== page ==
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Old 08-07-2007, 04:12 AM   #1
Ed Malloy
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I live in a pretty small town, and I'm thinking about taking up some kind of martial arts classes to increase my daily activity beyond my time in the gym. My options are limited with only three places in the area, but one of those places offers kickboxing, which interests me much more than anything else available.

My question is this: Though I'm currently eating very healthy and exercising regularly, I still consider myself out of shape. Can an out-of-shape person hope to benefit from and correctly and fully take part in kickboxing lessons, or should I hold off until I'm in better shape than I am now?
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Old 08-07-2007, 06:09 AM   #2
Matthew Nielsen
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It is a mistake to wait until you think you are in shape before starting.

Any new type of exercise is going to make you feel out of shape, until you get used to it.
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Old 08-07-2007, 09:14 AM   #3
Will Blankenship
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If the gym is legit, they will get you in shape. They will be happy to help you get in shape and they will understand why you're not already. You can't get in fighter shape until you train like a fighter. We regularly have people come in the gym who THINK they're in the greatest shape... they're usually the ones puking or on their back at the end of our warm up. If you've been doing crossfit style workouts, you'll be fine.

Go check out all of the gyms you are considering. Any gym worth it's salt should let you go through a few classes before committing. Don't go and watch... that's BS... go in and hit the mat with them. Do research on the gyms you're considering, don't just pick one because they have a cool sign out front. Research their lineage. Pick the one that suits you.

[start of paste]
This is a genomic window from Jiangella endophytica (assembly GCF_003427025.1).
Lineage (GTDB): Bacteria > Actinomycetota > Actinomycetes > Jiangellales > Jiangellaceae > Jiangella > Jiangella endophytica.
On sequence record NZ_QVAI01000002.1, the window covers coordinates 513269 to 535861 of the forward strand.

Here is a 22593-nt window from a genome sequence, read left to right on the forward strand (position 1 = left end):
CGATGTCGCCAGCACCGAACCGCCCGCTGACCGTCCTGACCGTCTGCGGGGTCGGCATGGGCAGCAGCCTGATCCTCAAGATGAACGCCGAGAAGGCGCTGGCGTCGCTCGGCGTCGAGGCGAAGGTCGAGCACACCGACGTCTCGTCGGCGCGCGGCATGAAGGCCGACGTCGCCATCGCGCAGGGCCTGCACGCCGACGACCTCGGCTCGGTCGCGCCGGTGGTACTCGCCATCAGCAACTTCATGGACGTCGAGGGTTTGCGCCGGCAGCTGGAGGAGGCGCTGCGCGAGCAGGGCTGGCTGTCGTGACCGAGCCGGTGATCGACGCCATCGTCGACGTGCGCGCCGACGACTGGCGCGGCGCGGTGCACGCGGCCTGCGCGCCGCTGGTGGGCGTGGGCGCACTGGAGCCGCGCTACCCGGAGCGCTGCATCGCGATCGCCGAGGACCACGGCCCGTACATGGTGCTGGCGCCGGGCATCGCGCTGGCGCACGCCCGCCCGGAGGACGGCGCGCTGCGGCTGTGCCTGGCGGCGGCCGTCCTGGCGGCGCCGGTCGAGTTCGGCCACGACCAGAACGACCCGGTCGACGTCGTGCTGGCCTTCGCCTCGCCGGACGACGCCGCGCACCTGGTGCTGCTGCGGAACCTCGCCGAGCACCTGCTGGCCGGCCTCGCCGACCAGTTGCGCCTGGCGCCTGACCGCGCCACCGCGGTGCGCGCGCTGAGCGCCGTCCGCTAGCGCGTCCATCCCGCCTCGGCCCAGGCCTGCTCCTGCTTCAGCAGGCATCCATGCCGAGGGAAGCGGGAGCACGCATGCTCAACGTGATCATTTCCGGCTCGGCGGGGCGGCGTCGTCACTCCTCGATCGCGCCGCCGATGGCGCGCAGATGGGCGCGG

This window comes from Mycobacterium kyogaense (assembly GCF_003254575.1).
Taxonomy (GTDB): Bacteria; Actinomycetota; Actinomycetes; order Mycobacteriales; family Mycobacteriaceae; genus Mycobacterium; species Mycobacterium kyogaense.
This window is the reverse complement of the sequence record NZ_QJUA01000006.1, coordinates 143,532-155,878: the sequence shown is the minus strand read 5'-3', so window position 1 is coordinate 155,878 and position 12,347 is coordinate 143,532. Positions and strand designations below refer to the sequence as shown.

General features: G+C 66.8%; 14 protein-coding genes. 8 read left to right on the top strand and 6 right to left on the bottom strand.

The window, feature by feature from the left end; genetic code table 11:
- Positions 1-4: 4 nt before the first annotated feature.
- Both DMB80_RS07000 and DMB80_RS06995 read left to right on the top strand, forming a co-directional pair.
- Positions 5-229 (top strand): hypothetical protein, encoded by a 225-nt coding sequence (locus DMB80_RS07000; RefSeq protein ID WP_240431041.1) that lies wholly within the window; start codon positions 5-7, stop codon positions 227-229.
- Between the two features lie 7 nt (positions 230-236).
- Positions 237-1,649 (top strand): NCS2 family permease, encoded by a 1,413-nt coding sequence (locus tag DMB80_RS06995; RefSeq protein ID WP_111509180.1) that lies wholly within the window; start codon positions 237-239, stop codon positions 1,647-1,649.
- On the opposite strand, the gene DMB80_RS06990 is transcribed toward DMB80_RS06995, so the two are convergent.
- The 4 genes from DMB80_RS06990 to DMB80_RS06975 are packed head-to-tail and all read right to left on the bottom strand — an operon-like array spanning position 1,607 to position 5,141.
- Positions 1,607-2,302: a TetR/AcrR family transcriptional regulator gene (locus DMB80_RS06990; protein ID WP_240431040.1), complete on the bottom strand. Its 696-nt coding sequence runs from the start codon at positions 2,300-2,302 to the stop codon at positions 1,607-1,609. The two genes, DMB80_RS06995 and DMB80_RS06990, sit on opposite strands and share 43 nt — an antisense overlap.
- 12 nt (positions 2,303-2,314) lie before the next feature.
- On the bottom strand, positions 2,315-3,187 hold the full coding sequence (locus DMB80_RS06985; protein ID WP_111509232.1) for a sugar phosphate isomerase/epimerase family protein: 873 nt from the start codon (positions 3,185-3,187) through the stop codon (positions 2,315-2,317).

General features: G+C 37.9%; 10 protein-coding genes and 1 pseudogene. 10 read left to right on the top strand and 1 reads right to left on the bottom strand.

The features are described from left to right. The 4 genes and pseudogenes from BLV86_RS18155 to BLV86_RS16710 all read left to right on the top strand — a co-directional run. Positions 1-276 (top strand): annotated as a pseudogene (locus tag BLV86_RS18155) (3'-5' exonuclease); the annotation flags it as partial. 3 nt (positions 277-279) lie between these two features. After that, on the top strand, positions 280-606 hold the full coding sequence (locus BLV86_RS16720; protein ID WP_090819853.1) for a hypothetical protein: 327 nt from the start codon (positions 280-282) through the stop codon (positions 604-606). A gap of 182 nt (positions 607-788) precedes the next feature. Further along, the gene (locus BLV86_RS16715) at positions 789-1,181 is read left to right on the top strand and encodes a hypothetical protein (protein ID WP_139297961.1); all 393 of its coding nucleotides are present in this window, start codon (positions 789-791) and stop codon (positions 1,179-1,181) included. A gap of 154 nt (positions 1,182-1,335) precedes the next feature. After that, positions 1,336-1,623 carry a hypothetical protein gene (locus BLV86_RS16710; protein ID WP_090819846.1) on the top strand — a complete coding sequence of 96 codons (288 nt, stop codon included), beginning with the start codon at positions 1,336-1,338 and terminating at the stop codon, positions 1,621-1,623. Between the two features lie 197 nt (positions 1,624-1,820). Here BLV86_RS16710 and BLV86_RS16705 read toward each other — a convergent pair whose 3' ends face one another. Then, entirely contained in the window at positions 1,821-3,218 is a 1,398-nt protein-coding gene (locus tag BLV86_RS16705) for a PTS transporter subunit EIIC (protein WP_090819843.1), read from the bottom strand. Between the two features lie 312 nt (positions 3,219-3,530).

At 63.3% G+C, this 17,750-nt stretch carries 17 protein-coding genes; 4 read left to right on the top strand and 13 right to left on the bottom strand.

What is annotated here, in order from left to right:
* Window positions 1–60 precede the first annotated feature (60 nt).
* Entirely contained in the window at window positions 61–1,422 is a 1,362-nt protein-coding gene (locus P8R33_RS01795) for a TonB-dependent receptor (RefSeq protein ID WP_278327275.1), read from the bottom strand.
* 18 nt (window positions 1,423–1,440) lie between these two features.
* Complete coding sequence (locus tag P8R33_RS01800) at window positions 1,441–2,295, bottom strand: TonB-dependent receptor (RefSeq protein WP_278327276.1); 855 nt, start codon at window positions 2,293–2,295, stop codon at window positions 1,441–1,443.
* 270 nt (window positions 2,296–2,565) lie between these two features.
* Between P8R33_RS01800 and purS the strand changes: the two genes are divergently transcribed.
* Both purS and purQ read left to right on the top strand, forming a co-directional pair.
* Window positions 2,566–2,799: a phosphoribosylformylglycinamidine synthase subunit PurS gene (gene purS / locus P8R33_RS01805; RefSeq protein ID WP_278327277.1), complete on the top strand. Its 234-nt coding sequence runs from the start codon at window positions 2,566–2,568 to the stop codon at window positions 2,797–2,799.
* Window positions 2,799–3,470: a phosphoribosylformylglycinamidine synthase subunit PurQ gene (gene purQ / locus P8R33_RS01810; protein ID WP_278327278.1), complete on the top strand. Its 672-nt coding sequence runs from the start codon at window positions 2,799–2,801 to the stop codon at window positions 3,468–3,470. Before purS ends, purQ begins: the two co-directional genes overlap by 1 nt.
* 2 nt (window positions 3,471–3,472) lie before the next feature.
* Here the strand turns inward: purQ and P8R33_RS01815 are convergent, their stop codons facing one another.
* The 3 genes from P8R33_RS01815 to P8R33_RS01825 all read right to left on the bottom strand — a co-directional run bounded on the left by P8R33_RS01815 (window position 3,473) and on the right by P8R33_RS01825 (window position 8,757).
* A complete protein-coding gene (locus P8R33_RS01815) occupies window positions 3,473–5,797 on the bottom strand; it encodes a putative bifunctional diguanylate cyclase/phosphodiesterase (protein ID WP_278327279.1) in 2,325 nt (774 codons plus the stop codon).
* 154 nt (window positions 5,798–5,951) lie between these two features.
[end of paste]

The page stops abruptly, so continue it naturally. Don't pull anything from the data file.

BEWARE: The recent rise of MMA has given birth to a nation of McDojos. Make sure the kickboxing coach doesn't have a backgound in Tae Bo and make sure the boxing didn't come from a Sports Illustrated training article.

Good Luck!

Will
Straight Blast Gym of AL
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Old 08-07-2007, 11:00 AM   #4
Michael McMahon
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Find out the instructors background and experience level. Also what kind of kickboxing is taught? Like the other guys said, don't wait, round after round of pad and bag work will help get you in shape quick. Another thing, check out ow the instructor is towards the other students. Does he seem to clearly explain things? Does he give enough attention to a student that is struggling with a technique or does he just seem to work with certain "favored" students? These are all things that you should keep in mind when running through your first few intro classes.
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Old 08-08-2007, 11:26 AM   #5
Darren Zega
 
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I started kickboxing back in high school. I was probably 20-25% BF, terrible endurance, no strength to speak of - generally a fat mess. I was told on day one I was training for an amateur bout 6 months away and I nearly wet myself. Trust yourself and dive in, you'll rise to the challenges. If your trainers are legit and have the necessary facilities they'll get you into great shape. Like others have said, you'll never be in as good shape as you'd like to before starting, but you'll get there afterwards.

(Message edited by davion13 on August 08, 2007)
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